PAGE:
New stadium millstone saved Otago union

22:54, Mar 14 2012
Jeremy Curragh
BAILOUT: NZRFU change manager Jeremy Curragh and Dunedin City Mayor Dave Cull speak to media at a press conference about the bailout of the Otago Rugby Football Union.

Saving the Otago Rugby Football Union was simply a byproduct of the Dunedin City Council's need to ensure the new Forsyth Barr Stadium doesn't eat into ratepayer money, mayor Dave Cull says.

A marathon meeting yesterday saw the council voted 8-5 in favour of forgiving the $480,000 owed to the DCC and council-controlled company DVML in return for a raft of concessions for the city, including three Category A All Blacks test matches.

Cull was scathing of the ORFU, accusing it of ''cocking up'' its stewardship of the game.

"I think there is pretty much universal agreement that they cocked up, and that they cocked up on a chronic basis. Pretty reprehensible really, but we have to deal with the situation as we find it."

And Cull suggested that had the impressive new indoor stadium not been a factor, the DCC would have reached a different decision.

The ORFU was bailed out because "the financial model around the so-called private sector funding component of building the stadium is dependent on revenues from the games that professional rugby play there.


"I'd have to say, before it was being built and right up until now, that was the most imprudent, risk-laden way of financing anything. It was basically pretty stupid, but we've got it, and we have to find a way of maintaining the revenue stream for that, or it falls back on the ratepayer. This deal has avoided that,'' he told Radio Sport.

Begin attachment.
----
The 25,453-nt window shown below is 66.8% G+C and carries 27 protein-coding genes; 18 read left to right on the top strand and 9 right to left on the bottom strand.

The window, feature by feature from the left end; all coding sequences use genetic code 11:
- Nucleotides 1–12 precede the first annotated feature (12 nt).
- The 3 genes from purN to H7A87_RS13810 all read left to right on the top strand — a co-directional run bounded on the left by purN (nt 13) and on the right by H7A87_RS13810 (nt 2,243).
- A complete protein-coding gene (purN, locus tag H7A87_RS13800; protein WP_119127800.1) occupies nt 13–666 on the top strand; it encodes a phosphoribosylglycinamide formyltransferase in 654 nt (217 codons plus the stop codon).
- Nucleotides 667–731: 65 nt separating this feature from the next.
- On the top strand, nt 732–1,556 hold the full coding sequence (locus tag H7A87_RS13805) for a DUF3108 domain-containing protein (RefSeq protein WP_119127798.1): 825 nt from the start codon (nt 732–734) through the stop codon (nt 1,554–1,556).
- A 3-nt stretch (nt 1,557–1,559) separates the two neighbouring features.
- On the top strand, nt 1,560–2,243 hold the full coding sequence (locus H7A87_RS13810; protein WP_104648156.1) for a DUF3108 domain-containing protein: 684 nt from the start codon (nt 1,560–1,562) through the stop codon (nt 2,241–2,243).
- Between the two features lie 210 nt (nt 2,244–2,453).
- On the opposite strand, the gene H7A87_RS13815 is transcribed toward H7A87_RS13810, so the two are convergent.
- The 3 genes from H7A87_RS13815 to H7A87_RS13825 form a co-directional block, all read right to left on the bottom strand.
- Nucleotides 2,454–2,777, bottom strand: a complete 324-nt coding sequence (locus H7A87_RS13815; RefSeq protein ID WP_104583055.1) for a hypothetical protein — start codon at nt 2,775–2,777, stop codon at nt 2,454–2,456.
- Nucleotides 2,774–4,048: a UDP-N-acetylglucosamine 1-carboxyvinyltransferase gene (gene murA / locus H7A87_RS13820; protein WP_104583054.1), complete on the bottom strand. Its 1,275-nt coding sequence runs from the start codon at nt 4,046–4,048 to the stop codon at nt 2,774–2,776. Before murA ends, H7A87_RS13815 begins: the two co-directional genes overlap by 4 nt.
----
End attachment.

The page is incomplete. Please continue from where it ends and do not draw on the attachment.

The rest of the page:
Cull said the ORFU part of the deal was "minor compared with the rest".

Asked if that meant they could have lived without the ORFU being saved, had it not been for the stadium and the need to host matches there, Cull replied: "I think that everybody could have."

Cull said yesterday that $4 million income per annum had been at risk if professional rugby had not been secured for the stadium.

"In the absence of alternative funding streams (that) would have to be offset by a compensating increase in rates, and that would be considerable to say the least. Being aware of that, we came to the conclusion here at council that any deal that only included dealing with the ORFU insolvency situation could only be a stopgap, and the other problems would remain."

The DCC decision was the final strand in a tangled web of deals to keep the stricken ORFU afloat. As part of the deal, the board will have to resign and its constitution will be rewritten.

The meeting started at 2.30pm, and agreement was only reached at 10pm after several briefings and extensive debate.

Three weeks ago the ORFU announced it would go into liquidation at the end of the week, as it was faced with $2.35 million in debts and a forecast $750,000 loss for this year.

Cull said liquidation of the ORFU had been the most likely scenario at the time, and had continued to be so for some time.